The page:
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We Should Expect More Takeaways from the Colts Defense in 2018

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The Indianapolis Colts’ new defense puts a premium on playmaking.

NFL: Arizona Cardinals at Indianapolis Colts Aaron Doster-USA TODAY Sports

The old Indianapolis Colts defense was about attempting to confuse the offense and to control the line of scrimmage. The new defense is about speed, swarming to the ball and making plays.

This new era of Colts defense should yield more takeaways than we’ve become accustomed to under the Chuck Pagano/Ted Monachino defenses. I won’t include former Colts defensive coordinator Greg Manusky, because he actually did well with what he had; he just became a scapegoat.

In the six years under Pagano, the Colts struggled to make plays on the ball, ranking an average of 19th in the league. From 2013-’15 with Vontae Davis, Mike Adams and Darius Butler controlling the air and Robert Mathis getting after the quarterback, things were better. The Colts had an average league ranking of 13th in that span. The other three years were an average of 25th.

Colts Takeaways from 2012-2017

Season Interceptions League Rank Fumbles Recovered League Rank Total Takeaways League Rank
Season Interceptions League Rank Fumbles Recovered League Rank Total Takeaways League Rank
2017 13 15th 7 21st 20 20th
2016 8 30th 9 17th 17 26th
2015 17 7th 8 24th 25 13th
2014 12 22nd 14 2nd 26 11th
2013 15 17th 12 5th 27 15th
2012 12 20th 3 32nd 15 30th
Average 12.8 18.5 8.8 16.8 21.7 19.2

Now, under general manager Chris Ballard, taking the ball away is of prime importance. He has stated as much and it shows in the defensive players that he acquires, as most of them possess adequate speed and ball skills.

Under new defensive coordinator Matt Eberflus, the Colts will return to more of a Tampa-2 scheme where there are four down linemen who are counted on to generate pressure on the quarterback, and the defensive backs will have more duties in zone coverage rather than man. The linebackers in this system will be a whole new breed as well, as bulky run-stoppers give way to rangy, athletic players who can fly around the field.

In zone coverage, the secondary will be able to focus more on the quarterback and where he’s going with the ball rather than having their back to the quarterback and reacting to passes late in the process. Overall, players will be able to play more freely and use their athletic gifts and instincts. The Colts’ projected top three corners — Quincy Wilson, Pierre Desir and Nate Hairston — all seem to be on board with the transition and mostly echo the same thoughts on how they’ll be able to play.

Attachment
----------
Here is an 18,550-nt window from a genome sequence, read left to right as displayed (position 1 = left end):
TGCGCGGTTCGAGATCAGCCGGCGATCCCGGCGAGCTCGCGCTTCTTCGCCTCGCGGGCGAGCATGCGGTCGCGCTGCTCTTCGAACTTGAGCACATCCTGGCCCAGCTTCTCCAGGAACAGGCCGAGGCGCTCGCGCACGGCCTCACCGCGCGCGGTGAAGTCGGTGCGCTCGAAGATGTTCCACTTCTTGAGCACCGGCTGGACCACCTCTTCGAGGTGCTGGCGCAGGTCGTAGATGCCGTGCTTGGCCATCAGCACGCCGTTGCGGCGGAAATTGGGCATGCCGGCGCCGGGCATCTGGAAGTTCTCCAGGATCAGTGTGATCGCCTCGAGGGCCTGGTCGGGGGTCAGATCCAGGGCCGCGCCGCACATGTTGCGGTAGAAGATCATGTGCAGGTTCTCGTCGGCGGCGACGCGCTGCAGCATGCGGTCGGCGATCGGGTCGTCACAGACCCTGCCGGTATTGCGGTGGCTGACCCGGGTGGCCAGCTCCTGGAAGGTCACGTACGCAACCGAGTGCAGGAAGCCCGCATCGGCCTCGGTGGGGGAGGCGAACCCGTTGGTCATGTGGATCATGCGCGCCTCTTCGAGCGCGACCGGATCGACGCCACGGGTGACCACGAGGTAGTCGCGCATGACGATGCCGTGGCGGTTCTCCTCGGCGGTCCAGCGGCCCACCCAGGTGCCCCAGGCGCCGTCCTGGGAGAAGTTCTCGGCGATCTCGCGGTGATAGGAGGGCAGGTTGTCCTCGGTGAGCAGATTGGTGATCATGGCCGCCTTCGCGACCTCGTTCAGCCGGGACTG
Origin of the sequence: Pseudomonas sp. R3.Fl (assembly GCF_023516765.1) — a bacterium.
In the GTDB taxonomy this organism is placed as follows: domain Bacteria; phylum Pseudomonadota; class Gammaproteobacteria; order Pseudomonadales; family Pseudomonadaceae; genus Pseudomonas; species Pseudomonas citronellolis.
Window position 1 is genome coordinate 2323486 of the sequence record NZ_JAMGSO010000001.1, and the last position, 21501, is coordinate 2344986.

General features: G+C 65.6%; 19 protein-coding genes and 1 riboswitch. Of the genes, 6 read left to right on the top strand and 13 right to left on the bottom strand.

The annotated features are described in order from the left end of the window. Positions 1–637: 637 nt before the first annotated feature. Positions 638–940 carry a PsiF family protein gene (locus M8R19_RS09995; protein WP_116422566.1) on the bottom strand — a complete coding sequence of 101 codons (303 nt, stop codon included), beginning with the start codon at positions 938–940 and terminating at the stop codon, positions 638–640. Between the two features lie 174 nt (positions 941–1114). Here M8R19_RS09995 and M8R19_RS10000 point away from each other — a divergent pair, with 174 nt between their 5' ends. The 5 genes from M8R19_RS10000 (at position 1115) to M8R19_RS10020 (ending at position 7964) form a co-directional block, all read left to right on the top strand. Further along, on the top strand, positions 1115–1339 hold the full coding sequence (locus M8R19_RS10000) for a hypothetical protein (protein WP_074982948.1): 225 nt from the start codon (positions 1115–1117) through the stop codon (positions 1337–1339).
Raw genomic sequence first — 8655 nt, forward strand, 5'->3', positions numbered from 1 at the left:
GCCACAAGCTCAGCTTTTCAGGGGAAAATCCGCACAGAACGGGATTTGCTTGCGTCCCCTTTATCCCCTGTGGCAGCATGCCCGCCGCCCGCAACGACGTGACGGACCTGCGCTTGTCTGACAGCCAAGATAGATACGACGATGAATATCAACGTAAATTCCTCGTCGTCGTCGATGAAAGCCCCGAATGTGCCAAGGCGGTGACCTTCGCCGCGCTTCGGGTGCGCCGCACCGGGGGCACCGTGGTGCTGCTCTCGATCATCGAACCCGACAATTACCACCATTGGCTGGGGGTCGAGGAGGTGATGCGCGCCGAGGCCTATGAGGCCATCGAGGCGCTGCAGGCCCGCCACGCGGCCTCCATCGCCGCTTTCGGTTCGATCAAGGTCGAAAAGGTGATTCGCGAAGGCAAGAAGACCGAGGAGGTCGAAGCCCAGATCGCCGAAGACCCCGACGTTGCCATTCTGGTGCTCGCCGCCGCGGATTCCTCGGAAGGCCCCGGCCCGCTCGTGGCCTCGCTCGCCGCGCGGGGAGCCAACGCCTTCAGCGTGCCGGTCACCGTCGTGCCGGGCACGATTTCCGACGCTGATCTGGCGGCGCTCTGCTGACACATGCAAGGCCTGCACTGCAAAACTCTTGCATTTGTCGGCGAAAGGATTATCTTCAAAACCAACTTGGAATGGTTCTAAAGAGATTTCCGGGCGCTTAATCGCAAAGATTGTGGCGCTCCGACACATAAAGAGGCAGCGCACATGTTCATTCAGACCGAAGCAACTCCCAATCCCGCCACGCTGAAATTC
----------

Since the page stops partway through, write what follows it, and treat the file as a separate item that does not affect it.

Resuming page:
CB Quincy Wilson

“I can get eyes on the quarterback and see the ball and make plays on the ball a little bit more than just playing in man all the time. So, just backing off some and being able to see the ball and the quarterback and the routes and other receivers, so we’ll be able to make more plays on the ball.”

CB Nate Hairston

“Last year, playing a lot of man, you’re looking at your man. In more of a zone-base defense, you get to look back at the quarterback and break on him on the ball. So when you get to look at the quarterback and see him triggering, see where he’s looking at, you get to break and play fast as opposed to playing man and reading a guy all the way down the field.”

CB Pierre Desir

“My job changes from playing – it’s a combination but it is mainly zone and more vision. I’m able to get my eyes on the quarterback and be able to attack the ball for more potential takeaways rather than being in man coverage and not being able to get eyes on the ball and play for the ball.”

So, we can expect this new scheme to breed opportunities for the cornerbacks to make plays on the ball, but the return of free safety Malik Hooker also gives a big boost to the defense’s ability to take the ball away. Hooker intercepted a pass in his first three starts last year as a rookie, but his season was cut short halfway through after tearing an ACL and MCL. Because of his recovery there is an outside chance he may not be ready to start the season (me speculating), but it’s safe to imagine he’ll play more than seven games.

There is sure to be some growing pains in the process of switching to a new defense that features several young players — I suspect the run defense could take a dip, for example — but takeaways can change the momentum of a game in a hurry. More possessions for the Colts offense will be a welcome change on Sundays if all goes to plan.